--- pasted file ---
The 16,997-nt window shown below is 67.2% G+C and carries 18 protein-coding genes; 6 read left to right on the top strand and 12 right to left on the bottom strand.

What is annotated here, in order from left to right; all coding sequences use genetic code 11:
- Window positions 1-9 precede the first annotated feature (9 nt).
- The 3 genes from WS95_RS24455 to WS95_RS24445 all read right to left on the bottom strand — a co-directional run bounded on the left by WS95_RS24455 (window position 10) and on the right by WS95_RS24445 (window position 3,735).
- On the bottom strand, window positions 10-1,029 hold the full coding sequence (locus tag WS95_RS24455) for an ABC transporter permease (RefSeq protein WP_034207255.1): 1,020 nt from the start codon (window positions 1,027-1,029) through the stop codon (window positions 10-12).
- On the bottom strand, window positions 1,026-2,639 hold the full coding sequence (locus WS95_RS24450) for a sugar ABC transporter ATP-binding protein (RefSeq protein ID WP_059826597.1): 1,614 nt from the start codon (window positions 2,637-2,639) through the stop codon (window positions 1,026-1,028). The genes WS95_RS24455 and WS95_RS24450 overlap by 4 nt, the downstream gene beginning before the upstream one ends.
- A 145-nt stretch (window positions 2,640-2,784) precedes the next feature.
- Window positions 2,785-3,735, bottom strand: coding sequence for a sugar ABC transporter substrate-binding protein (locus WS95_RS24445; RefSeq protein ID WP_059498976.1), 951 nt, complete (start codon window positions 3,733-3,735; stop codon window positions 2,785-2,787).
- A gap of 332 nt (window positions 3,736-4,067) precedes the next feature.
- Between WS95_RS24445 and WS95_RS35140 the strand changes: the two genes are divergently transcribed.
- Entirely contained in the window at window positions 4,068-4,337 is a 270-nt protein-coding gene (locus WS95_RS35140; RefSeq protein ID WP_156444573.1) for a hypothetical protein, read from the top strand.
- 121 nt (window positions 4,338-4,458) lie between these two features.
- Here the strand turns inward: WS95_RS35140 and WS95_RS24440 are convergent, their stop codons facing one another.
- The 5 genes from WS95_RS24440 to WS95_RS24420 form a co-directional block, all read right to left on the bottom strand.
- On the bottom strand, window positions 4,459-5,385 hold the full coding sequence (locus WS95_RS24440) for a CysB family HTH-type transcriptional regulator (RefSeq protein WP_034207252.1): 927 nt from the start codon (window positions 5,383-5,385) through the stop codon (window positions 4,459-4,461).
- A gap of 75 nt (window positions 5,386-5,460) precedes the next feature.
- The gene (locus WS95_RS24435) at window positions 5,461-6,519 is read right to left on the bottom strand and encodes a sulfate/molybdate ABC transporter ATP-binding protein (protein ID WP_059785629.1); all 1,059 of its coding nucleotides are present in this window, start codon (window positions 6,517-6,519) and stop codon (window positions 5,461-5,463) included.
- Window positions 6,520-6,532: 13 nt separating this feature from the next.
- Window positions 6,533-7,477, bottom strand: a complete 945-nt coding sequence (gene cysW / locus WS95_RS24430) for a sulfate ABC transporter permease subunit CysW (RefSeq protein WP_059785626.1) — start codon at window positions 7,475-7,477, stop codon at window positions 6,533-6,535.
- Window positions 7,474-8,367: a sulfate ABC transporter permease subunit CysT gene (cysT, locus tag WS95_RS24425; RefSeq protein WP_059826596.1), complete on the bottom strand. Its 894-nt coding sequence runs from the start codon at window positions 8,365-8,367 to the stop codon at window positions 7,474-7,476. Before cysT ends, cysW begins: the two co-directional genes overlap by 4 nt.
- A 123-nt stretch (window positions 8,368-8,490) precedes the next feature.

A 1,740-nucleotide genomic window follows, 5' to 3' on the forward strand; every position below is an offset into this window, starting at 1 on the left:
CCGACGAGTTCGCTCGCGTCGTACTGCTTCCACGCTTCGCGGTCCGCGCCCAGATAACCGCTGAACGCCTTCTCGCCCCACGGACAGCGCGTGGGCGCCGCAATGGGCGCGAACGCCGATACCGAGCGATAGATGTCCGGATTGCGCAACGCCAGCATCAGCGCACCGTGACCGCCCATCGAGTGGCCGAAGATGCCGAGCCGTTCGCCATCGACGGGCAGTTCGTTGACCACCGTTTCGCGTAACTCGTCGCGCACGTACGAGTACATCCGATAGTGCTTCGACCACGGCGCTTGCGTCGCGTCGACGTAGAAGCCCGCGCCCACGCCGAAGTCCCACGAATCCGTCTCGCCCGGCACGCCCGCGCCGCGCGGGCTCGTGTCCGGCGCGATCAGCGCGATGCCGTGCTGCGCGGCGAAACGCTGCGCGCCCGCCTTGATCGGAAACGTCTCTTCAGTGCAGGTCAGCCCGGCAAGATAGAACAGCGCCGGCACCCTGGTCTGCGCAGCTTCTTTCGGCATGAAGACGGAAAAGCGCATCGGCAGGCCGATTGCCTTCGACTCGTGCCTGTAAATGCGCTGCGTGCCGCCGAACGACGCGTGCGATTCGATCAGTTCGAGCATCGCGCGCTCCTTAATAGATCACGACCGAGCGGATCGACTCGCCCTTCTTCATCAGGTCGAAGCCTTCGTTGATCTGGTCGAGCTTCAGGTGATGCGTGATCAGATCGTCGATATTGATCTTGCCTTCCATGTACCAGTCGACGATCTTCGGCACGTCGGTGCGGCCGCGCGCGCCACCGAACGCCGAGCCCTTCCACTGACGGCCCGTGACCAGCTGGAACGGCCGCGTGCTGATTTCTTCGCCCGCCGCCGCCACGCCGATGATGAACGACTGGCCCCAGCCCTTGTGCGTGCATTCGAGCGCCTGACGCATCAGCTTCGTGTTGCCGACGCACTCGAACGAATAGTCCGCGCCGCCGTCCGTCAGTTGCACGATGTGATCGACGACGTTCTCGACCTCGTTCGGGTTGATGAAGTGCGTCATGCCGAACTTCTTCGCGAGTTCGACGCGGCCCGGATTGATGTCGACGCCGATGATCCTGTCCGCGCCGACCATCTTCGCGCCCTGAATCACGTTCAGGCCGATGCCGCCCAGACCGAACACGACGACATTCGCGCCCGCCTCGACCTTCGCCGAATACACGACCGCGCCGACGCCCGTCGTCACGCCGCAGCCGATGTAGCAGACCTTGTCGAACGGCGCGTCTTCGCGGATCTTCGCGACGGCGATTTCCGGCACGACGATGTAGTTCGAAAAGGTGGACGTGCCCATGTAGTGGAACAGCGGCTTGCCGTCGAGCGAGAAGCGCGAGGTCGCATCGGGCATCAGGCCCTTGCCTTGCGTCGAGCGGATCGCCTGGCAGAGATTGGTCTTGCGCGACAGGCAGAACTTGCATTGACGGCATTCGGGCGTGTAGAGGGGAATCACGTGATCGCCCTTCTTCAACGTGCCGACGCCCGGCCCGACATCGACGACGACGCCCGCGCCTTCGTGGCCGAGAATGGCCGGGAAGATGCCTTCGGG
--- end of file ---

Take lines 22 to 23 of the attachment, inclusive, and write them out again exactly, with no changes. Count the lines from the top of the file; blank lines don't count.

A 1,740-nucleotide genomic window follows, 5' to 3' on the forward strand; every position below is an offset into this window, starting at 1 on the left:
CCGACGAGTTCGCTCGCGTCGTACTGCTTCCACGCTTCGCGGTCCGCGCCCAGATAACCGCTGAACGCCTTCTCGCCCCACGGACAGCGCGTGGGCGCCGCAATGGGCGCGAACGCCGATACCGAGCGATAGATGTCCGGATTGCGCAACGCCAGCATCAGCGCACCGTGACCGCCCATCGAGTGGCCGAAGATGCCGAGCCGTTCGCCATCGACGGGCAGTTCGTTGACCACCGTTTCGCGTAACTCGTCGCGCACGTACGAGTACATCCGATAGTGCTTCGACCACGGCGCTTGCGTCGCGTCGACGTAGAAGCCCGCGCCCACGCCGAAGTCCCACGAATCCGTCTCGCCCGGCACGCCCGCGCCGCGCGGGCTCGTGTCCGGCGCGATCAGCGCGATGCCGTGCTGCGCGGCGAAACGCTGCGCGCCCGCCTTGATCGGAAACGTCTCTTCAGTGCAGGTCAGCCCGGCAAGATAGAACAGCGCCGGCACCCTGGTCTGCGCAGCTTCTTTCGGCATGAAGACGGAAAAGCGCATCGGCAGGCCGATTGCCTTCGACTCGTGCCTGTAAATGCGCTGCGTGCCGCCGAACGACGCGTGCGATTCGATCAGTTCGAGCATCGCGCGCTCCTTAATAGATCACGACCGAGCGGATCGACTCGCCCTTCTTCATCAGGTCGAAGCCTTCGTTGATCTGGTCGAGCTTCAGGTGATGCGTGATCAGATCGTCGATATTGATCTTGCCTTCCATGTACCAGTCGACGATCTTCGGCACGTCGGTGCGGCCGCGCGCGCCACCGAACGCCGAGCCCTTCCACTGACGGCCCGTGACCAGCTGGAACGGCCGCGTGCTGATTTCTTCGCCCGCCGCCGCCACGCCGATGATGAACGACTGGCCCCAGCCCTTGTGCGTGCATTCGAGCGCCTGACGCATCAGCTTCGTGTTGCCGACGCACTCGAACGAATAGTCCGCGCCGCCGTCCGTCAGTTGCACGATGTGATCGACGACGTTCTCGACCTCGTTCGGGTTGATGAAGTGCGTCATGCCGAACTTCTTCGCGAGTTCGACGCGGCCCGGATTGATGTCGACGCCGATGATCCTGTCCGCGCCGACCATCTTCGCGCCCTGAATCACGTTCAGGCCGATGCCGCCCAGACCGAACACGACGACATTCGCGCCCGCCTCGACCTTCGCCGAATACACGACCGCGCCGACGCCCGTCGTCACGCCGCAGCCGATGTAGCAGACCTTGTCGAACGGCGCGTCTTCGCGGATCTTCGCGACGGCGATTTCCGGCACGACGATGTAGTTCGAAAAGGTGGACGTGCCCATGTAGTGGAACAGCGGCTTGCCGTCGAGCGAGAAGCGCGAGGTCGCATCGGGCATCAGGCCCTTGCCTTGCGTCGAGCGGATCGCCTGGCAGAGATTGGTCTTGCGCGACAGGCAGAACTTGCATTGACGGCATTCGGGCGTGTAGAGGGGAATCACGTGATCGCCCTTCTTCAACGTGCCGACGCCCGGCCCGACATCGACGACGACGCCCGCGCCTTCGTGGCCGAGAATGGCCGGGAAGATGCCTTCGGG